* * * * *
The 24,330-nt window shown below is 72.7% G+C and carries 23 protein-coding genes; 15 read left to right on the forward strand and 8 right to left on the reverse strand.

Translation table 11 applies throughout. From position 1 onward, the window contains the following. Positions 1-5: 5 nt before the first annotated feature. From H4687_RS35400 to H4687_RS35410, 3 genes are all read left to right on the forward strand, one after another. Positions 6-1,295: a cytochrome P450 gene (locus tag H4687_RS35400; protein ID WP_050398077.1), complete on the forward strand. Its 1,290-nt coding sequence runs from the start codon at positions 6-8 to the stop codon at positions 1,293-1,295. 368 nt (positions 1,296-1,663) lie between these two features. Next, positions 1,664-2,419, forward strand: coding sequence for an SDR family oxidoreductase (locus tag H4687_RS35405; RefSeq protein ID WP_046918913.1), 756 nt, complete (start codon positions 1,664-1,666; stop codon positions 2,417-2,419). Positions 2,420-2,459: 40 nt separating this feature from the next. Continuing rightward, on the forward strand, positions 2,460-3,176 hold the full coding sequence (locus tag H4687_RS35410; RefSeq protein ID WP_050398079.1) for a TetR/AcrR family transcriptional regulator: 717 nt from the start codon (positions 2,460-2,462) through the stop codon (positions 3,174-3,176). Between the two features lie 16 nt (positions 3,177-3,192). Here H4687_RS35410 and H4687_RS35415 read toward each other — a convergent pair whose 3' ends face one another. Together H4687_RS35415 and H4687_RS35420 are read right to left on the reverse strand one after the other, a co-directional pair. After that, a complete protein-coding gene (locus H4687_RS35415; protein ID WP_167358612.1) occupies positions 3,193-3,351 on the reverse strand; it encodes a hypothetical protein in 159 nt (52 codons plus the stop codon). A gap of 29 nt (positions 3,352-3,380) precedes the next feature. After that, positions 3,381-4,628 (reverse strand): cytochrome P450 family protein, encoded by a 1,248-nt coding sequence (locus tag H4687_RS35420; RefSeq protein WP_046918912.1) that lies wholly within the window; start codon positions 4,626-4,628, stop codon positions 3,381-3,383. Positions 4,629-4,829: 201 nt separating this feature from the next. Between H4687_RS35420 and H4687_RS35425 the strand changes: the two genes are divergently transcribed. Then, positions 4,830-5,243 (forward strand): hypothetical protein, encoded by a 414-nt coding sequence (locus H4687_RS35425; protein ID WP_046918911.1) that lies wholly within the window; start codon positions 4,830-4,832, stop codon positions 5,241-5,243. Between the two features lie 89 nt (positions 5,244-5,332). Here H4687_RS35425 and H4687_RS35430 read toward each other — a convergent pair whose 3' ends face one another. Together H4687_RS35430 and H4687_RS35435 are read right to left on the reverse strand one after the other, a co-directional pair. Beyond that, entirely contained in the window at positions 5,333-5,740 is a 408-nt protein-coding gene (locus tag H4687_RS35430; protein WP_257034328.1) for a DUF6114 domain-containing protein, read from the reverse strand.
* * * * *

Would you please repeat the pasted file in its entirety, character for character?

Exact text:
The 24,330-nt window shown below is 72.7% G+C and carries 23 protein-coding genes; 15 read left to right on the forward strand and 8 right to left on the reverse strand.

Translation table 11 applies throughout. From position 1 onward, the window contains the following. Positions 1-5: 5 nt before the first annotated feature. From H4687_RS35400 to H4687_RS35410, 3 genes are all read left to right on the forward strand, one after another. Positions 6-1,295: a cytochrome P450 gene (locus tag H4687_RS35400; protein ID WP_050398077.1), complete on the forward strand. Its 1,290-nt coding sequence runs from the start codon at positions 6-8 to the stop codon at positions 1,293-1,295. 368 nt (positions 1,296-1,663) lie between these two features. Next, positions 1,664-2,419, forward strand: coding sequence for an SDR family oxidoreductase (locus tag H4687_RS35405; RefSeq protein ID WP_046918913.1), 756 nt, complete (start codon positions 1,664-1,666; stop codon positions 2,417-2,419). Positions 2,420-2,459: 40 nt separating this feature from the next. Continuing rightward, on the forward strand, positions 2,460-3,176 hold the full coding sequence (locus tag H4687_RS35410; RefSeq protein ID WP_050398079.1) for a TetR/AcrR family transcriptional regulator: 717 nt from the start codon (positions 2,460-2,462) through the stop codon (positions 3,174-3,176). Between the two features lie 16 nt (positions 3,177-3,192). Here H4687_RS35410 and H4687_RS35415 read toward each other — a convergent pair whose 3' ends face one another. Together H4687_RS35415 and H4687_RS35420 are read right to left on the reverse strand one after the other, a co-directional pair. After that, a complete protein-coding gene (locus H4687_RS35415; protein ID WP_167358612.1) occupies positions 3,193-3,351 on the reverse strand; it encodes a hypothetical protein in 159 nt (52 codons plus the stop codon). A gap of 29 nt (positions 3,352-3,380) precedes the next feature. After that, positions 3,381-4,628 (reverse strand): cytochrome P450 family protein, encoded by a 1,248-nt coding sequence (locus tag H4687_RS35420; RefSeq protein WP_046918912.1) that lies wholly within the window; start codon positions 4,626-4,628, stop codon positions 3,381-3,383. Positions 4,629-4,829: 201 nt separating this feature from the next. Between H4687_RS35420 and H4687_RS35425 the strand changes: the two genes are divergently transcribed. Then, positions 4,830-5,243 (forward strand): hypothetical protein, encoded by a 414-nt coding sequence (locus H4687_RS35425; protein ID WP_046918911.1) that lies wholly within the window; start codon positions 4,830-4,832, stop codon positions 5,241-5,243. Between the two features lie 89 nt (positions 5,244-5,332). Here H4687_RS35425 and H4687_RS35430 read toward each other — a convergent pair whose 3' ends face one another. Together H4687_RS35430 and H4687_RS35435 are read right to left on the reverse strand one after the other, a co-directional pair. Beyond that, entirely contained in the window at positions 5,333-5,740 is a 408-nt protein-coding gene (locus tag H4687_RS35430; protein WP_257034328.1) for a DUF6114 domain-containing protein, read from the reverse strand.